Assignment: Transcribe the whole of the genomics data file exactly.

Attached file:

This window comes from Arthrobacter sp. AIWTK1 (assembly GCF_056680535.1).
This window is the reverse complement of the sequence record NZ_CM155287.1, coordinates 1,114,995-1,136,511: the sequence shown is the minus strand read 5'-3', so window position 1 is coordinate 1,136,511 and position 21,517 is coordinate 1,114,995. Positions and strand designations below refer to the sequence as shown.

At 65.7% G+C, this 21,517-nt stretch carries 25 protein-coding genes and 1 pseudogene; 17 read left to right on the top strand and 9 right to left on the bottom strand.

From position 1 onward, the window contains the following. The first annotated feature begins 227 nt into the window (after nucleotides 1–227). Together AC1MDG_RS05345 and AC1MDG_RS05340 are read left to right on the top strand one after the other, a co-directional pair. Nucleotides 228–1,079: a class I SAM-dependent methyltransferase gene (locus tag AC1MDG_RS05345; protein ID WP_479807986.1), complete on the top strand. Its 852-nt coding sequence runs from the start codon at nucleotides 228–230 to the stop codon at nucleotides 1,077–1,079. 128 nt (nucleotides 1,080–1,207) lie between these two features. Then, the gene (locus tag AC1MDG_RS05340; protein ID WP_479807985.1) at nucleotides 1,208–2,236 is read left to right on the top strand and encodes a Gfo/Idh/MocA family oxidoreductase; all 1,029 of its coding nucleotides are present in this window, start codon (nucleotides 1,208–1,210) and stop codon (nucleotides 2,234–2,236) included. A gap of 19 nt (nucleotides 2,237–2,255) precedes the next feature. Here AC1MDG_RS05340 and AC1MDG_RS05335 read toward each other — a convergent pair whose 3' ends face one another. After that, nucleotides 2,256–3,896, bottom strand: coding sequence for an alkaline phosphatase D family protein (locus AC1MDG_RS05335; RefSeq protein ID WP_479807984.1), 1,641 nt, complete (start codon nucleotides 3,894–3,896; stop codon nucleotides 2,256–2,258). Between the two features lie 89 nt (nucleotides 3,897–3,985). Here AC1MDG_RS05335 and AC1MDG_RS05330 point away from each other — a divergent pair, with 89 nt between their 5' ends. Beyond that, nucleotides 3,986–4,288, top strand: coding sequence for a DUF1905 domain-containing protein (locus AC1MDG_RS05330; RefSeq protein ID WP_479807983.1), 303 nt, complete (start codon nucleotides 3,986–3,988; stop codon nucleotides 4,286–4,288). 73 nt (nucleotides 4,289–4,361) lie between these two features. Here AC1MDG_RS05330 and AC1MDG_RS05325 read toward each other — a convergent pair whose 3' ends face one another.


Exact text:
This window comes from Arthrobacter sp. AIWTK1 (assembly GCF_056680535.1).
This window is the reverse complement of the sequence record NZ_CM155287.1, coordinates 1,114,995-1,136,511: the sequence shown is the minus strand read 5'-3', so window position 1 is coordinate 1,136,511 and position 21,517 is coordinate 1,114,995. Positions and strand designations below refer to the sequence as shown.

At 65.7% G+C, this 21,517-nt stretch carries 25 protein-coding genes and 1 pseudogene; 17 read left to right on the top strand and 9 right to left on the bottom strand.

From position 1 onward, the window contains the following. The first annotated feature begins 227 nt into the window (after nucleotides 1–227). Together AC1MDG_RS05345 and AC1MDG_RS05340 are read left to right on the top strand one after the other, a co-directional pair. Nucleotides 228–1,079: a class I SAM-dependent methyltransferase gene (locus tag AC1MDG_RS05345; protein ID WP_479807986.1), complete on the top strand. Its 852-nt coding sequence runs from the start codon at nucleotides 228–230 to the stop codon at nucleotides 1,077–1,079. 128 nt (nucleotides 1,080–1,207) lie between these two features. Then, the gene (locus tag AC1MDG_RS05340; protein ID WP_479807985.1) at nucleotides 1,208–2,236 is read left to right on the top strand and encodes a Gfo/Idh/MocA family oxidoreductase; all 1,029 of its coding nucleotides are present in this window, start codon (nucleotides 1,208–1,210) and stop codon (nucleotides 2,234–2,236) included. A gap of 19 nt (nucleotides 2,237–2,255) precedes the next feature. Here AC1MDG_RS05340 and AC1MDG_RS05335 read toward each other — a convergent pair whose 3' ends face one another. After that, nucleotides 2,256–3,896, bottom strand: coding sequence for an alkaline phosphatase D family protein (locus AC1MDG_RS05335; RefSeq protein ID WP_479807984.1), 1,641 nt, complete (start codon nucleotides 3,894–3,896; stop codon nucleotides 2,256–2,258). Between the two features lie 89 nt (nucleotides 3,897–3,985). Here AC1MDG_RS05335 and AC1MDG_RS05330 point away from each other — a divergent pair, with 89 nt between their 5' ends. Beyond that, nucleotides 3,986–4,288, top strand: coding sequence for a DUF1905 domain-containing protein (locus AC1MDG_RS05330; RefSeq protein ID WP_479807983.1), 303 nt, complete (start codon nucleotides 3,986–3,988; stop codon nucleotides 4,286–4,288). 73 nt (nucleotides 4,289–4,361) lie between these two features. Here AC1MDG_RS05330 and AC1MDG_RS05325 read toward each other — a convergent pair whose 3' ends face one another.